Apha­sia get to­gether

Rotorua Weekender - - News - Shauni James ■ To at­tend call Mel on (027) 475 6396 or Vivi­enne on (021) 962 379.

A fes­tive morn­ing tea and the chance for dis­cus­sion about the fu­ture is be­ing held for Ro­torua peo­ple with apha­sia.

Aphasianz and the Stroke Foun­da­tion are hold­ing a free Christ­mas morn­ing tea on Wed­nes­day at 10.30am at the Stroke Foun­da­tion of­fice, 17 Mar­guerita St. Apha­sia af­fects a per­son’s abil­ity to ex­press and un­der­stand writ­ten and spo­ken lan­guage.

Cen­tral North Is­land com­mu­nity apha­sia ad­viser Melinda Dakin says the aim of the morn­ing tea is to try and get the com­mu­nity of peo­ple with apha­sia in Ro­torua to­gether.

“Apha­sia is quite an iso­lat­ing dis­or­der be­cause it af­fects how you com­mu­ni­cate.”

Apha­sia can hap­pen sud­denly af­ter a stroke or head in­jury or de­velop slowly from a grow­ing brain tu­mour or dis­ease.

Once the un­der­ly­ing cause is treated, the main treat­ment for apha­sia is speech ther­apy.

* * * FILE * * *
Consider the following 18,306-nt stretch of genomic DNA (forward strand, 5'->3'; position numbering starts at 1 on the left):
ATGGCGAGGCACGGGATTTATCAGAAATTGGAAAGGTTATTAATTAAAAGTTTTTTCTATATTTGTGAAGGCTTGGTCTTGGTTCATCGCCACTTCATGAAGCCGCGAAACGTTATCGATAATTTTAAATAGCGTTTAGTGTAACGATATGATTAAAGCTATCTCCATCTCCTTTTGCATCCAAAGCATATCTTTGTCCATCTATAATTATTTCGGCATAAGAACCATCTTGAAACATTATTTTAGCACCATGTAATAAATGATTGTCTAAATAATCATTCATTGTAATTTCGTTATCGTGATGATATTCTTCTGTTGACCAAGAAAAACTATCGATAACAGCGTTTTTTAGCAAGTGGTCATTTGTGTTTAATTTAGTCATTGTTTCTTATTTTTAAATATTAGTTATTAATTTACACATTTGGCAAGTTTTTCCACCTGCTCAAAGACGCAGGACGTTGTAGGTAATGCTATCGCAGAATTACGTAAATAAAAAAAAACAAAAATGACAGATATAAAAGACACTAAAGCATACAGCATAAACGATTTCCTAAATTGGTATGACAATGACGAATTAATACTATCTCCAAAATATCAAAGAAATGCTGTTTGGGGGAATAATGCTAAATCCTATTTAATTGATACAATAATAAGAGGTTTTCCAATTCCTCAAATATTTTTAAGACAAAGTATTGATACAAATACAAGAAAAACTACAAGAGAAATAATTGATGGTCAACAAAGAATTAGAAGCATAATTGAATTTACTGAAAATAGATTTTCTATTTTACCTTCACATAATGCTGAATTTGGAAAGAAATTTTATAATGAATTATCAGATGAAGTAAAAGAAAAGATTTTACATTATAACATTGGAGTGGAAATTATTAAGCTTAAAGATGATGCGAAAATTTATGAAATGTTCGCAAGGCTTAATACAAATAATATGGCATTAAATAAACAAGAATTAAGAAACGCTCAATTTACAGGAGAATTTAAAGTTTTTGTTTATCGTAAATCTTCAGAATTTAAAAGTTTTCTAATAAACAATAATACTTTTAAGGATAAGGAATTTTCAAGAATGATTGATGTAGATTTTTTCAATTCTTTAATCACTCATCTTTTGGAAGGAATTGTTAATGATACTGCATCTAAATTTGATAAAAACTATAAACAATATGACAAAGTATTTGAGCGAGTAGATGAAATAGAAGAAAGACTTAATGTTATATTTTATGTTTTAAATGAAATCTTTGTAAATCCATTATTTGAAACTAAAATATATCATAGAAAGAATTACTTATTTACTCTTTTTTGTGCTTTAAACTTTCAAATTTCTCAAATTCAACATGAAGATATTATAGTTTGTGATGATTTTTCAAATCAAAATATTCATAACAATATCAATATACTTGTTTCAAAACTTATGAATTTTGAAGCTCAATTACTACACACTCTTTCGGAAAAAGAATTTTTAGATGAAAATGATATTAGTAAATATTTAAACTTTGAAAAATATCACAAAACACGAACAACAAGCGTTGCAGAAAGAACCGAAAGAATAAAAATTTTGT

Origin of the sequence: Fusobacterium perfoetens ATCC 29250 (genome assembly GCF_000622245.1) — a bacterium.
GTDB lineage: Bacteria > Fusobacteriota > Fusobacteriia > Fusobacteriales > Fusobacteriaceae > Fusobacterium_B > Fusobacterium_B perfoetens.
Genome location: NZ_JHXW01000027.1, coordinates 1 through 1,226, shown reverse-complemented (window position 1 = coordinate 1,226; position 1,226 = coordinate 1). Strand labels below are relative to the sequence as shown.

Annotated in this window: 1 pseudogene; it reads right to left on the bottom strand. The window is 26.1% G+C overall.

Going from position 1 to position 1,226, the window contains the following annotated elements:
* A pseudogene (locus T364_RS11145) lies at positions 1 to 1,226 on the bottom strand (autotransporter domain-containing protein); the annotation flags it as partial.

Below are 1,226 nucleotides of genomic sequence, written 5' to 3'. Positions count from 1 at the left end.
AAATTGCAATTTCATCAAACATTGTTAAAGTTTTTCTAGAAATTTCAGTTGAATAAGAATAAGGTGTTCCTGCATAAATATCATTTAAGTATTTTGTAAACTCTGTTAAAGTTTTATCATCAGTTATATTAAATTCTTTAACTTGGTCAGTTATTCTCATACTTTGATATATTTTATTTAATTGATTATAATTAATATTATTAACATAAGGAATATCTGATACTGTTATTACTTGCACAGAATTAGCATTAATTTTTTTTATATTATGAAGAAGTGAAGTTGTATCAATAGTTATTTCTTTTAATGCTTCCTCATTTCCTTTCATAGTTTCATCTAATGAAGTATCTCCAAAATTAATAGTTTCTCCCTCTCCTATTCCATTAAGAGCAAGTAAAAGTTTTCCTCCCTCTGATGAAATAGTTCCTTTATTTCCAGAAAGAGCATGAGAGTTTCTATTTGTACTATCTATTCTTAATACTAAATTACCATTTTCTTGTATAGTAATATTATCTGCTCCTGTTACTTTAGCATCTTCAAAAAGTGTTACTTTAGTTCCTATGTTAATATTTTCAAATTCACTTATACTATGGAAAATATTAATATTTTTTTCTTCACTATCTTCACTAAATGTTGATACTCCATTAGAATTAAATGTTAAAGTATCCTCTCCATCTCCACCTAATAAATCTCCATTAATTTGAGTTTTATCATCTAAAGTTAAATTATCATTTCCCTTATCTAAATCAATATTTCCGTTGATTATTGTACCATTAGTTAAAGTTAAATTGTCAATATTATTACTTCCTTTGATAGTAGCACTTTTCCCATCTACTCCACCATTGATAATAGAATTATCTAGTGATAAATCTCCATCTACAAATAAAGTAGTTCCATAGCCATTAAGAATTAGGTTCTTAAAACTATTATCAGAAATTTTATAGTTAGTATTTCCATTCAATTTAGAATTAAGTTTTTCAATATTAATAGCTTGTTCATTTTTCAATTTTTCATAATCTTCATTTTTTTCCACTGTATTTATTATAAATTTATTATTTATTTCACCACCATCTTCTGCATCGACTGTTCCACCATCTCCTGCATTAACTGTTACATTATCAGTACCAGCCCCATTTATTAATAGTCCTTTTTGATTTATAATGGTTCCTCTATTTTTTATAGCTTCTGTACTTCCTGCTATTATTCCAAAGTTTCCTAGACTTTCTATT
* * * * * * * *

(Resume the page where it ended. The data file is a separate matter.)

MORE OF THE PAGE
Melinda says the morn­ing tea is for peo­ple with apha­sia, as well as their wha¯ nau and care­givers.

She en­cour­ages peo­ple with apha­sia to go along to the Christ­mas morn­ing tea and have a con­ver­sa­tion with Aphasianz about what sup­port they would like to see in Ro­torua.

“I am re­ally look­ing for­ward to meet­ing the peo­ple in Ro­torua with apha­sia we haven’t come into con­tact with be­fore.”

The Apha­sia New Zealand (Aphasianz) Char­i­ta­ble Trust is a na­tional or­gan­i­sa­tion and reg­is­tered char­ity.

Melinda says Aphasianz pro­vides sup­port for peo­ple with apha­sia, and runs com­mu­nity ed­u­ca­tion to raise aware­ness around what apha­sia is and how peo­ple can help oth­ers who have apha­sia.

Across the coun­try last month, Aphasianz ran 22 groups pro­vid­ing sup­port for peo­ple with apha­sia. Aphasianz also pro­vides home vis­its.

Photo / Sup­plied

Peo­ple in an Aphasianz Korero Club meet­ing in Ma­nurewa, South Auck­land.

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